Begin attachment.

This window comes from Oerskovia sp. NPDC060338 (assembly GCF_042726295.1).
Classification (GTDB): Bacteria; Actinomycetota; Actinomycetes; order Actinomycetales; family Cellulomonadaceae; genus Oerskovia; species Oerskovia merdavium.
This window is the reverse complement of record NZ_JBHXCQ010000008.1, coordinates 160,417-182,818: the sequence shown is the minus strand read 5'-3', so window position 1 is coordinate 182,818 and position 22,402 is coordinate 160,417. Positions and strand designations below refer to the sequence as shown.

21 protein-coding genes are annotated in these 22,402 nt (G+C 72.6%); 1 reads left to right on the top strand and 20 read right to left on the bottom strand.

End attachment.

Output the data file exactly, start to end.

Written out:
This window comes from Oerskovia sp. NPDC060338 (assembly GCF_042726295.1).
Classification (GTDB): Bacteria; Actinomycetota; Actinomycetes; order Actinomycetales; family Cellulomonadaceae; genus Oerskovia; species Oerskovia merdavium.
This window is the reverse complement of record NZ_JBHXCQ010000008.1, coordinates 160,417-182,818: the sequence shown is the minus strand read 5'-3', so window position 1 is coordinate 182,818 and position 22,402 is coordinate 160,417. Positions and strand designations below refer to the sequence as shown.

21 protein-coding genes are annotated in these 22,402 nt (G+C 72.6%); 1 reads left to right on the top strand and 20 read right to left on the bottom strand.